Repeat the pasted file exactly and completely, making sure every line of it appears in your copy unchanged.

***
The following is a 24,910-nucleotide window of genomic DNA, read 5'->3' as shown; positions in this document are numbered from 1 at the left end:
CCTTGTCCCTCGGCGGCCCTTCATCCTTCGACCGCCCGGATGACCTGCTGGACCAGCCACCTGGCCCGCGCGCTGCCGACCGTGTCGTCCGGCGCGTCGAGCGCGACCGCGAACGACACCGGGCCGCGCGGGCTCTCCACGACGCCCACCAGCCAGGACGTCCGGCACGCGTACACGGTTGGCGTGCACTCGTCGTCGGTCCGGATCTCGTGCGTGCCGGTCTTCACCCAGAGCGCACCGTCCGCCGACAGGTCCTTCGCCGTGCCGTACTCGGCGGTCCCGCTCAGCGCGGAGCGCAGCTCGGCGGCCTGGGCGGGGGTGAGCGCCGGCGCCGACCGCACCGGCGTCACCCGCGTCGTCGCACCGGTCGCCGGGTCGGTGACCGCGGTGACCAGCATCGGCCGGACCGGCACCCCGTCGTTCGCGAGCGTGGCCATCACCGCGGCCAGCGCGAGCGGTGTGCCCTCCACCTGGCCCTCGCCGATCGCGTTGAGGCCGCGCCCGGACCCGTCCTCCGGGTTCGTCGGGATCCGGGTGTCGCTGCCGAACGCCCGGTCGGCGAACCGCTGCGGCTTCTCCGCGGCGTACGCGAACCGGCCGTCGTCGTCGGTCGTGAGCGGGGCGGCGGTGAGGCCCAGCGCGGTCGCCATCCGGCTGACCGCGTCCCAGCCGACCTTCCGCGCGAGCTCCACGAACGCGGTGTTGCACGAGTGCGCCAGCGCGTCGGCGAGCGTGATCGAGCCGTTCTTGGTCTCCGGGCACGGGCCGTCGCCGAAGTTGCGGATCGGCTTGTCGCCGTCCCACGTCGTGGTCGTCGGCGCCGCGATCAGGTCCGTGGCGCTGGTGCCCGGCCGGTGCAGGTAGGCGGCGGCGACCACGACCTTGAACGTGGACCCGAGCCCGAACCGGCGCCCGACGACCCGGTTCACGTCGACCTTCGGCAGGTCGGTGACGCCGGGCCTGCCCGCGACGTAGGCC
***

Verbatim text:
The following is a 24,910-nucleotide window of genomic DNA, read 5'->3' as shown; positions in this document are numbered from 1 at the left end:
CCTTGTCCCTCGGCGGCCCTTCATCCTTCGACCGCCCGGATGACCTGCTGGACCAGCCACCTGGCCCGCGCGCTGCCGACCGTGTCGTCCGGCGCGTCGAGCGCGACCGCGAACGACACCGGGCCGCGCGGGCTCTCCACGACGCCCACCAGCCAGGACGTCCGGCACGCGTACACGGTTGGCGTGCACTCGTCGTCGGTCCGGATCTCGTGCGTGCCGGTCTTCACCCAGAGCGCACCGTCCGCCGACAGGTCCTTCGCCGTGCCGTACTCGGCGGTCCCGCTCAGCGCGGAGCGCAGCTCGGCGGCCTGGGCGGGGGTGAGCGCCGGCGCCGACCGCACCGGCGTCACCCGCGTCGTCGCACCGGTCGCCGGGTCGGTGACCGCGGTGACCAGCATCGGCCGGACCGGCACCCCGTCGTTCGCGAGCGTGGCCATCACCGCGGCCAGCGCGAGCGGTGTGCCCTCCACCTGGCCCTCGCCGATCGCGTTGAGGCCGCGCCCGGACCCGTCCTCCGGGTTCGTCGGGATCCGGGTGTCGCTGCCGAACGCCCGGTCGGCGAACCGCTGCGGCTTCTCCGCGGCGTACGCGAACCGGCCGTCGTCGTCGGTCGTGAGCGGGGCGGCGGTGAGGCCCAGCGCGGTCGCCATCCGGCTGACCGCGTCCCAGCCGACCTTCCGCGCGAGCTCCACGAACGCGGTGTTGCACGAGTGCGCCAGCGCGTCGGCGAGCGTGATCGAGCCGTTCTTGGTCTCCGGGCACGGGCCGTCGCCGAAGTTGCGGATCGGCTTGTCGCCGTCCCACGTCGTGGTCGTCGGCGCCGCGATCAGGTCCGTGGCGCTGGTGCCCGGCCGGTGCAGGTAGGCGGCGGCGACCACGACCTTGAACGTGGACCCGAGCCCGAACCGGCGCCCGACGACCCGGTTCACGTCGACCTTCGGCAGGTCGGTGACGCCGGGCCTGCCCGCGACGTAGGCC